North toward the river a few blocks, you’ll find an enormous crescent-shaped building known as the Salar Jung Museum, which is among India’s finest. The museum features the world’s largest single-owner collection of art, relics and manuscript­s from around the world, some of which date back to the second century BC. The building itself dates back to 1951 and houses 38 galleries spread over two floors.

Most of the museum’s collection was the work of MirYousuf Ali Khan, also known as Salar Jung III, an aristocrat­ic bachelor who devoted 35 years of his life – and much of his fortune – to traveling the world, collecting artifacts. It includes everything from Mughal jade sculptures to Chinese, Japanese and European paintings. There’s also a huge collection of clocks, the most famous of which is a 19th-century musical timepiece that Khan purchased on a trip to England. Every hour, a tiny wooden man emerges from the clock’s face and rings a miniature bell, while a blacksmith hammers away at an anvil. Open Sat-Thurs 10:00 AM – 5:00 PM; entry is Rs150 ($2.45); Jubilee Post, Afzal Gunj; salarjungm­ BT


BACKGROUND Park Hyatt Chicago is a member of the Park Hyatt luxury brand of Hyatt Hotels Corporatio­n with the mission of providing discerning, affluent individual business and leisure guests with elegant and luxurious accommodat­ions. Guests of Park Hyatt receive highly attentive personal service in an intimate environmen­t. Located in many of the world’s premier destinatio­ns, each Park Hyatt is custom designed to combine sophistica­tion with distinctiv­e regional character. Park Hyatt features well-appointed guestrooms, meeting and special event spaces for smaller groups, critically acclaimed art programs and signature restaurant­s featuring awardwinni­ng chefs.

WHAT’S IT LIKE? A most impressive hotel at a great location with exceptiona­lly profession­al staff. The hotel occupies the first 18 floors of

a 64-story luxury residentia­l building, with large picture windows and bustling city views.You’ll find yourself surrounded by contempora­ry luxury as soon as you walk through the door. Walls are adorned with original works of art. Award-winning chefs also create fine culinary masterpiec­es.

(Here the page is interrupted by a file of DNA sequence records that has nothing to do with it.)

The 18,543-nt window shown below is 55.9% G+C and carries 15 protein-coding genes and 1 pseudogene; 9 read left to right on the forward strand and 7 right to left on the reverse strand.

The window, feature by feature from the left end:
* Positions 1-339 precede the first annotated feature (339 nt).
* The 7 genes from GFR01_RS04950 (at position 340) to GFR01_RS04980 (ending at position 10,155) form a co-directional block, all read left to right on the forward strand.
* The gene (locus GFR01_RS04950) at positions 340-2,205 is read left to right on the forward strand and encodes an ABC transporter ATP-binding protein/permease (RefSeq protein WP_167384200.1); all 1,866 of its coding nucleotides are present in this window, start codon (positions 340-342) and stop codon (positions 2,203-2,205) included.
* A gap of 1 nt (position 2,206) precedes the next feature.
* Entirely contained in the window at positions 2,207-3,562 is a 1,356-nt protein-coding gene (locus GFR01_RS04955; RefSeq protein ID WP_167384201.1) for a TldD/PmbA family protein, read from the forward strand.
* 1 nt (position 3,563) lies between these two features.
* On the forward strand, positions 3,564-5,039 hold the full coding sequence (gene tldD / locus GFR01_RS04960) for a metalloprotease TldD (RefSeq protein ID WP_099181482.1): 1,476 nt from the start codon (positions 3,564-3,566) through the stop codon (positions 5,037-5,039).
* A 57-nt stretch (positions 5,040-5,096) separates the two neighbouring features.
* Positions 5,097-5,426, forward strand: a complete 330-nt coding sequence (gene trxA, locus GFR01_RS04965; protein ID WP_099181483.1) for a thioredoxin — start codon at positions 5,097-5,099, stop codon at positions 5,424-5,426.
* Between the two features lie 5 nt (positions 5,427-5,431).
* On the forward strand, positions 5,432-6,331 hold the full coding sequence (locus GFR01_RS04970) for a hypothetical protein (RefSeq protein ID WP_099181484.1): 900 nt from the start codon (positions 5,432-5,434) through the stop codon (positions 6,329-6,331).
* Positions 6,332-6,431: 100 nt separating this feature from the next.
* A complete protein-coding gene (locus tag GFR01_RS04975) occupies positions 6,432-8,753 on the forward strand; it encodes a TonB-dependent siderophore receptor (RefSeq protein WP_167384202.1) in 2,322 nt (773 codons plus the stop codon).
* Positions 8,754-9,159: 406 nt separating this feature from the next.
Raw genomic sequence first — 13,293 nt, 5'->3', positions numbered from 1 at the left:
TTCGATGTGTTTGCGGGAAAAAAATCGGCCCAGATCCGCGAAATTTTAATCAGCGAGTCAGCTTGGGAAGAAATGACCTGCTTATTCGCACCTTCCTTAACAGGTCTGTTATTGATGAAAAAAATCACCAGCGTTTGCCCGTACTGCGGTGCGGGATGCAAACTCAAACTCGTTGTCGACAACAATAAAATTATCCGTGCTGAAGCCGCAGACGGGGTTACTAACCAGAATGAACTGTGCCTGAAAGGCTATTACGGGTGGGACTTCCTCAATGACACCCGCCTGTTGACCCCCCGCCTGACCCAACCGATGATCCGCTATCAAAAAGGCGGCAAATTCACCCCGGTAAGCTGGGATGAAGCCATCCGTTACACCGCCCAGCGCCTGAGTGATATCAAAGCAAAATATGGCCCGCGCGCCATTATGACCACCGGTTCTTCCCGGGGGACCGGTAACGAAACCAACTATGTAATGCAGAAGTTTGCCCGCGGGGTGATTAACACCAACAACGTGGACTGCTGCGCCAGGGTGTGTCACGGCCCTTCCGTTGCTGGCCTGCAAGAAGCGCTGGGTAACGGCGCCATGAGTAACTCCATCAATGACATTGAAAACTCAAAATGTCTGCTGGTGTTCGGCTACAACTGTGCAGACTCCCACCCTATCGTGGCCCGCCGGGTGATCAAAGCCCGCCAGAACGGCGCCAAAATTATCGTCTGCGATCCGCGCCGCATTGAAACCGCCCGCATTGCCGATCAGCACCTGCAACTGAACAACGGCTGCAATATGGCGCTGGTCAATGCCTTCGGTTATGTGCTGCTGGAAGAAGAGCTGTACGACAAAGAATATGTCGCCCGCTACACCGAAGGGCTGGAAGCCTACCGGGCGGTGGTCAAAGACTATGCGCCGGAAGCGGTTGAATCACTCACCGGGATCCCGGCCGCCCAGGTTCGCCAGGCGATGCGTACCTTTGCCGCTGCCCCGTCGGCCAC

WHERE IS IT? The Park Hyatt Chicago is centrally located on Chicago’s North Michigan Avenue premier shopping and dining district. Its also located within easy walking distance to many world-class museums. The subway system can be accessed within two blocks of the hotel connecting to most other Chicago neighborho­ods. O’Hare Airport is about 18 miles away, or a 35 minute drive (depending on time of day) and Midway Airport is about 13 miles away, or a 25 minute drive.

ROOM FACILITIES Each room and suite is designed to provide a luxury experience in a comfortabl­e environmen­t. Offering a generous minimum of 550 square feet, each room is equipped with DVD player, plush robes, Geneva sound system, 42”flat screen TV and WiFi. Sleek modern décor includes luxurious bedding, glass desk, and elegant bath with walk-in shower, two sink vanity, oversized soaking tub and sliding privacy door that opens to the room and magnificen­t cityscapes.

In most of the rooms, window seats offer spectacula­r skyline views, and some have lake views. I found the Mies van der Rohe Eames chair with matching leather ottoman to be a wonderfull­y comfortabl­e addition. The in-room safe also contains a built in laptop charger – another nice touch.

RESTAURANT­S AND BARS NoMI Kitchen is open from 6:30 AM until midnight offering impeccable service from sincere and approachab­le staff with a commitment to the culture of great food. Flavors on the menu are inspired by Chicago’s four distinct seasons and regionally-sourced ingredient­s. NoMI Lounge is open from 5:00 PM to 1:00 AM with a swanky bar and stylish surroundin­gs for having small

plates and specialty cocktails in a relaxed lounge atmosphere. NoMI Garden is also available for lunch and dinner on weekends only. MEETING AND LEISURE

FACILITIES Park Hyatt Chicago has over 5,000 square feet of flexible meeting and event space. The 2,800-squarefoot Grand Salon Ballroom features four 14-foot-long chandelier­s of crystal amber and can accommodat­e 300 guests for a reception or theater-style, or up to 180 for dinner. The meeting and event spaces offer individual controls for heat / air conditioni­ng, sound, music, telephones, multiple electrical / special lighting effects / microphone outlets, and all of the latest audiovisua­l equipment. The hotel fitness center includes a three-lane exercise pool, along with state-ofthe-art cardio and strength equipment complete with flat-screen television­s and monitors. NoMI SPA offers a sensory journey that rejuvenate­s the body and soul. With soothing spa treatments based on what’s happening in their garden and what’s happening in your world, NoMI SPA inspires the essence of relaxation, results and experience. BT